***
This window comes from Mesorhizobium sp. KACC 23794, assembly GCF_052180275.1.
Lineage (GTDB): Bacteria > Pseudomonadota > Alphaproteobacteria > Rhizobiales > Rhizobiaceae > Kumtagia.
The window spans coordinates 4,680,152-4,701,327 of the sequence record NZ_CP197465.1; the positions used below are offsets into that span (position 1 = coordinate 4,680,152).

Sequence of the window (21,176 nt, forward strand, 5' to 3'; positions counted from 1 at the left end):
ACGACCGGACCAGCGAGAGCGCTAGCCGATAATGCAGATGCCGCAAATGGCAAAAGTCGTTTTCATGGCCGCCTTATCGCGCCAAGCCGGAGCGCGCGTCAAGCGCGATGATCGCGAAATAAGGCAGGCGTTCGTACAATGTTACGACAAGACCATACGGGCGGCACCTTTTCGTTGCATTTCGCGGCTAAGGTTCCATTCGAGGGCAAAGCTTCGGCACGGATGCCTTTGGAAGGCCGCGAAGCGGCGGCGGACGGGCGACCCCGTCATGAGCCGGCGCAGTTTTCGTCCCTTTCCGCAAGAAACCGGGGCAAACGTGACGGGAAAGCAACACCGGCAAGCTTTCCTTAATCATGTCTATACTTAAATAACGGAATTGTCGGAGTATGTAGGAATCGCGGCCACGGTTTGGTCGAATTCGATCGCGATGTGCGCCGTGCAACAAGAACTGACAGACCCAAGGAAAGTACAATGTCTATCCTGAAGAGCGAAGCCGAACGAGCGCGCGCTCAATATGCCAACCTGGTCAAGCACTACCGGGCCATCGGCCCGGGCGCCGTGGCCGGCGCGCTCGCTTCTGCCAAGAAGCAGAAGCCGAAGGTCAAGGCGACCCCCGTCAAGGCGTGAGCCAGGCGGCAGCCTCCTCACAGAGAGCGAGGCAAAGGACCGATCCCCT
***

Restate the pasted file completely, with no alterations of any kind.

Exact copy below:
This window comes from Mesorhizobium sp. KACC 23794, assembly GCF_052180275.1.
Lineage (GTDB): Bacteria > Pseudomonadota > Alphaproteobacteria > Rhizobiales > Rhizobiaceae > Kumtagia.
The window spans coordinates 4,680,152-4,701,327 of the sequence record NZ_CP197465.1; the positions used below are offsets into that span (position 1 = coordinate 4,680,152).

Sequence of the window (21,176 nt, forward strand, 5' to 3'; positions counted from 1 at the left end):
ACGACCGGACCAGCGAGAGCGCTAGCCGATAATGCAGATGCCGCAAATGGCAAAAGTCGTTTTCATGGCCGCCTTATCGCGCCAAGCCGGAGCGCGCGTCAAGCGCGATGATCGCGAAATAAGGCAGGCGTTCGTACAATGTTACGACAAGACCATACGGGCGGCACCTTTTCGTTGCATTTCGCGGCTAAGGTTCCATTCGAGGGCAAAGCTTCGGCACGGATGCCTTTGGAAGGCCGCGAAGCGGCGGCGGACGGGCGACCCCGTCATGAGCCGGCGCAGTTTTCGTCCCTTTCCGCAAGAAACCGGGGCAAACGTGACGGGAAAGCAACACCGGCAAGCTTTCCTTAATCATGTCTATACTTAAATAACGGAATTGTCGGAGTATGTAGGAATCGCGGCCACGGTTTGGTCGAATTCGATCGCGATGTGCGCCGTGCAACAAGAACTGACAGACCCAAGGAAAGTACAATGTCTATCCTGAAGAGCGAAGCCGAACGAGCGCGCGCTCAATATGCCAACCTGGTCAAGCACTACCGGGCCATCGGCCCGGGCGCCGTGGCCGGCGCGCTCGCTTCTGCCAAGAAGCAGAAGCCGAAGGTCAAGGCGACCCCCGTCAAGGCGTGAGCCAGGCGGCAGCCTCCTCACAGAGAGCGAGGCAAAGGACCGATCCCCT